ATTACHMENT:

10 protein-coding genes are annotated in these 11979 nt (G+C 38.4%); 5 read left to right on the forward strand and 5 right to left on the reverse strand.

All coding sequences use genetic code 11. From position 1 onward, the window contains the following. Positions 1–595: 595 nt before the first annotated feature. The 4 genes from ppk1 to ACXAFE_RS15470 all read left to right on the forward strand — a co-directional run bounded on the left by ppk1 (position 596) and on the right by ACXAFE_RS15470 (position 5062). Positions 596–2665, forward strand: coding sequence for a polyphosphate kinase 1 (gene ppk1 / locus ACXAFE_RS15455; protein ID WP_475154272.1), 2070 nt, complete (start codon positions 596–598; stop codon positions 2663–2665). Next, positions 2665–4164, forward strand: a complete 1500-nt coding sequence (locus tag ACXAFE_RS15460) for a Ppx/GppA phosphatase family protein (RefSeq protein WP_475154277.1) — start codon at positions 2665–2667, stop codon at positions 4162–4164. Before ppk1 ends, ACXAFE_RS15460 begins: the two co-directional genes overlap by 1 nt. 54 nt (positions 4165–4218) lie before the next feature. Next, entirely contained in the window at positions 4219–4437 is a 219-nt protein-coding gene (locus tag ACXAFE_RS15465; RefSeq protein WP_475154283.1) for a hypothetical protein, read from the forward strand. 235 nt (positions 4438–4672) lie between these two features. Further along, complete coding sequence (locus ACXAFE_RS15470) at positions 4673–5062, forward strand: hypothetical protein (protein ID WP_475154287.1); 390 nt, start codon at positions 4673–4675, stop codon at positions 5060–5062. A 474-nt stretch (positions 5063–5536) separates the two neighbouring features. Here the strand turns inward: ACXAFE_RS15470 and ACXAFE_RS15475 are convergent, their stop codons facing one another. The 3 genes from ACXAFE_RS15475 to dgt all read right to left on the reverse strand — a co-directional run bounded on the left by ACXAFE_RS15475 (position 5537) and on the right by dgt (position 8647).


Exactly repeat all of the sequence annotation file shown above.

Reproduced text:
10 protein-coding genes are annotated in these 11979 nt (G+C 38.4%); 5 read left to right on the forward strand and 5 right to left on the reverse strand.

All coding sequences use genetic code 11. From position 1 onward, the window contains the following. Positions 1–595: 595 nt before the first annotated feature. The 4 genes from ppk1 to ACXAFE_RS15470 all read left to right on the forward strand — a co-directional run bounded on the left by ppk1 (position 596) and on the right by ACXAFE_RS15470 (position 5062). Positions 596–2665, forward strand: coding sequence for a polyphosphate kinase 1 (gene ppk1 / locus ACXAFE_RS15455; protein ID WP_475154272.1), 2070 nt, complete (start codon positions 596–598; stop codon positions 2663–2665). Next, positions 2665–4164, forward strand: a complete 1500-nt coding sequence (locus tag ACXAFE_RS15460) for a Ppx/GppA phosphatase family protein (RefSeq protein WP_475154277.1) — start codon at positions 2665–2667, stop codon at positions 4162–4164. Before ppk1 ends, ACXAFE_RS15460 begins: the two co-directional genes overlap by 1 nt. 54 nt (positions 4165–4218) lie before the next feature. Next, entirely contained in the window at positions 4219–4437 is a 219-nt protein-coding gene (locus tag ACXAFE_RS15465; RefSeq protein WP_475154283.1) for a hypothetical protein, read from the forward strand. 235 nt (positions 4438–4672) lie between these two features. Further along, complete coding sequence (locus ACXAFE_RS15470) at positions 4673–5062, forward strand: hypothetical protein (protein ID WP_475154287.1); 390 nt, start codon at positions 4673–4675, stop codon at positions 5060–5062. A 474-nt stretch (positions 5063–5536) separates the two neighbouring features. Here the strand turns inward: ACXAFE_RS15470 and ACXAFE_RS15475 are convergent, their stop codons facing one another. The 3 genes from ACXAFE_RS15475 to dgt all read right to left on the reverse strand — a co-directional run bounded on the left by ACXAFE_RS15475 (position 5537) and on the right by dgt (position 8647).